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From Newegg customer reviews, performance of even the latest powerline equipment is far inferior to ethernet or even wifi. Plus the units have massive quality control issues. Not interested.
This was the experience that my family had when they tried employing this technology. Ended up throwing it away.
 

Onus

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I do believe these units are a mixed bag. I tested some other ones (500Mb/s) that died fairly quickly (one in hours, the other in days). When working though, speed was very good. The current 200Mb/s ones I am still using have been flawless (not needing even a single reset, despite power outages), and they are faster than a cheap PCI wireless card was.
 
I have a few sets of these powerline adapters. I can confirm that they come with 128 bit encryption out of the box. They also will cross the circuit breakers without any issue in my setup. The signal cannot go beyond the electrical meter.
 

joex444

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I'm assuming this "distances from 300 to 500 square meters." is a typo and that "square" should be removed. Though at that point one must remember that the distance of wire between two outlets can be hard to estimate, particularly if one doesn't know whether they're the same or different circuits.
 

lawprime

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Most excellent article! Barges and other big boats use Marine Band Radar which is adjacent to the 2.4GHz used in WiFi and often interferes. Back when 5GHz, beam forming, and MIMO were not options, Powerline Ethernet really helped me keep my network flowing. But I once shared my good experience in response to a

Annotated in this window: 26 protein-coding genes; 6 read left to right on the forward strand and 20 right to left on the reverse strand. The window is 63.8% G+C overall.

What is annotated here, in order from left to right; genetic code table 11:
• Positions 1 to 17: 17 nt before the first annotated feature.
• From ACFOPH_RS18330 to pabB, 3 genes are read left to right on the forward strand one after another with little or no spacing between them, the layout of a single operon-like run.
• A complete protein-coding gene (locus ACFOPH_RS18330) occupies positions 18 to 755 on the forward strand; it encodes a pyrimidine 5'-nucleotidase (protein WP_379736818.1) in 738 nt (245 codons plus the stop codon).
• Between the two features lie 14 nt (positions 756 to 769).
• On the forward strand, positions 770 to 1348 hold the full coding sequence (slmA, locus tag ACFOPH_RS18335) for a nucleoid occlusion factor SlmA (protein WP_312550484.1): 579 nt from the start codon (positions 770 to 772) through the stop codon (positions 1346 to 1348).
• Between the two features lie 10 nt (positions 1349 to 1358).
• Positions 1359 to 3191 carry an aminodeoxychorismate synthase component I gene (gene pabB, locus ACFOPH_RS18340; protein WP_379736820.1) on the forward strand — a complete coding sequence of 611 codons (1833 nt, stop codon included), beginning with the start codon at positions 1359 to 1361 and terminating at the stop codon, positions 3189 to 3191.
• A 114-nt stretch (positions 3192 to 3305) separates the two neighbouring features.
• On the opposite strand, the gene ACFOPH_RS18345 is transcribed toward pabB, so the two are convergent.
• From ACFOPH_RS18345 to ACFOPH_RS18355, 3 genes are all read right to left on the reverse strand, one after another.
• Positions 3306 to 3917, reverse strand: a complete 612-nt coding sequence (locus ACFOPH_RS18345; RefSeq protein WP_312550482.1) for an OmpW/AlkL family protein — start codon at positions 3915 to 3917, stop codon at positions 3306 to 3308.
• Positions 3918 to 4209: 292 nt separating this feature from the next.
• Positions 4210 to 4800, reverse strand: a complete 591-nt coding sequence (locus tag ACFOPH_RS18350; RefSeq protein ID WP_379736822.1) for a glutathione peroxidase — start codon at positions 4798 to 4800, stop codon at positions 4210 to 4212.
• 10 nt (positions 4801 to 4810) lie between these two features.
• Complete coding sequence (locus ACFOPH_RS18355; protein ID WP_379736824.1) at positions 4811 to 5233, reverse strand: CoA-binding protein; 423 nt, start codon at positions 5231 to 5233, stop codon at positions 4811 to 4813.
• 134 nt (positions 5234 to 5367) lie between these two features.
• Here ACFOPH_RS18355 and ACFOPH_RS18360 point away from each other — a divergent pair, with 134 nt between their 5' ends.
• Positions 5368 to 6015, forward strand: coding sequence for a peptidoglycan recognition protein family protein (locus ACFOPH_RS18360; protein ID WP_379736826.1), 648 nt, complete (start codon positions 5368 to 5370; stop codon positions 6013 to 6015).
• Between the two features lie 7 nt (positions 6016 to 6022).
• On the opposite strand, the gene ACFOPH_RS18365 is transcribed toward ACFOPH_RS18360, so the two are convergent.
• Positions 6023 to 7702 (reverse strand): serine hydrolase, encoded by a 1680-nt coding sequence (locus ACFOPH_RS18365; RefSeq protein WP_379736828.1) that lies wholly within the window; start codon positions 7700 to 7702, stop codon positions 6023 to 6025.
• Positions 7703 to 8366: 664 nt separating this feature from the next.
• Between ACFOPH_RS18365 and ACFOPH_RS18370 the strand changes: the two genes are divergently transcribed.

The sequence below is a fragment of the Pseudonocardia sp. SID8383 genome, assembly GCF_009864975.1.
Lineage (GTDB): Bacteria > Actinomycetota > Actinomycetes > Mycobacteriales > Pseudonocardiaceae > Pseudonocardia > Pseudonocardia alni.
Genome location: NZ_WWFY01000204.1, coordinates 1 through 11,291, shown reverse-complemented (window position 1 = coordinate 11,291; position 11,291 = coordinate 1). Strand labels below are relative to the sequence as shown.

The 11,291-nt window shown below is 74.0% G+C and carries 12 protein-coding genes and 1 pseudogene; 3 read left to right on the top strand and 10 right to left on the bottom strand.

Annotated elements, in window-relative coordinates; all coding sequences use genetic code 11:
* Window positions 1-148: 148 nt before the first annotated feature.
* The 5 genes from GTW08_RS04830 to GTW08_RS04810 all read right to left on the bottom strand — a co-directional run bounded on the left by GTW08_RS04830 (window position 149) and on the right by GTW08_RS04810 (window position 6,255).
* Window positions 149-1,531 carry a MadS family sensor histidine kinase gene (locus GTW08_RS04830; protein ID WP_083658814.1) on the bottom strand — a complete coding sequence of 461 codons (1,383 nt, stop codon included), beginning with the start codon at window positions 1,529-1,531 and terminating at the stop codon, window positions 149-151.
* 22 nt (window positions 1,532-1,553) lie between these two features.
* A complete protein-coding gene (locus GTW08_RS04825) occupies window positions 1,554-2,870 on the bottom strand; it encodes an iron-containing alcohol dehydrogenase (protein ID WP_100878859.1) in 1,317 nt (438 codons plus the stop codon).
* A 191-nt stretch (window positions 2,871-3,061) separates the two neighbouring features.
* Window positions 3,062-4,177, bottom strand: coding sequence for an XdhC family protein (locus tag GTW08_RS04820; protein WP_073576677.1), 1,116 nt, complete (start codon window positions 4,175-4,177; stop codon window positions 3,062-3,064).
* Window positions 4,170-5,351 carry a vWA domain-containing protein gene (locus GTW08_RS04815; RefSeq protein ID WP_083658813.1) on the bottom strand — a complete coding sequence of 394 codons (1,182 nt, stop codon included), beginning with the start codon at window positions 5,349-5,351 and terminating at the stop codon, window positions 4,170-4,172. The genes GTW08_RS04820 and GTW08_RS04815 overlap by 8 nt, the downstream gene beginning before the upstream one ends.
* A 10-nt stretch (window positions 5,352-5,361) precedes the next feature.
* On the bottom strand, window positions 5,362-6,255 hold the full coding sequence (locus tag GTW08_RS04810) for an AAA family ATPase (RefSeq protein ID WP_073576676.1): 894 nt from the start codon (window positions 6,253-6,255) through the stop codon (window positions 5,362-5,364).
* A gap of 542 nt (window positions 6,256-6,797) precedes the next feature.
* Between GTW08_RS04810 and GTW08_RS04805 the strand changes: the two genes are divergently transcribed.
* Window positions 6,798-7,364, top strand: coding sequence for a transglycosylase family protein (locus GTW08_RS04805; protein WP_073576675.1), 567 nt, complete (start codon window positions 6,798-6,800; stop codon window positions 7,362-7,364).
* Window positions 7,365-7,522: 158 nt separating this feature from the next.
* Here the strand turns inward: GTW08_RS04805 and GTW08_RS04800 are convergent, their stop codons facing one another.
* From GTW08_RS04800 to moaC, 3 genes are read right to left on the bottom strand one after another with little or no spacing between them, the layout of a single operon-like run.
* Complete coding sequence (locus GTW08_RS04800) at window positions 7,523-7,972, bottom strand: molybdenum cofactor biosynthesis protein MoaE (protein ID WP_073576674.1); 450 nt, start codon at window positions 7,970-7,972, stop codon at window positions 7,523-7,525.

Slashdot request for help and I got an rather rude follow-up from another reader who said that these devices use large-scale house wiring to broadcast radio signals that completely screw up nearby Ham Radio reception. I have never heard this complaint before nor since. Any Hams out there who could weigh in?
 

mutatio

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I use my older Netgear setup, rated at 500Mbps, plugged into Monster power strips that allow for surge protection without interfering with the networking. It has worked reliably for at least 4+ years. It works well enough that it's how we hook up our Sony HDTV and home theater system for streaming. Even with an 802.11a connection Netflix will stagger and seize up. With the powerline/ethernet combo we don't run into any streaming hiccups. I am excited about the AV2 standards, but Netgear doesn't have the same equipment offered. The one we have (XAVB5001) is nice because it gives you a router-like box on the receiving end for multiple ethernet ports (TV, HTS, Apple TV, etc.).
 

f-14

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From Newegg customer reviews, performance of even the latest powerline equipment is far inferior to ethernet or even wifi. Plus the units have massive quality control issues. Not interested.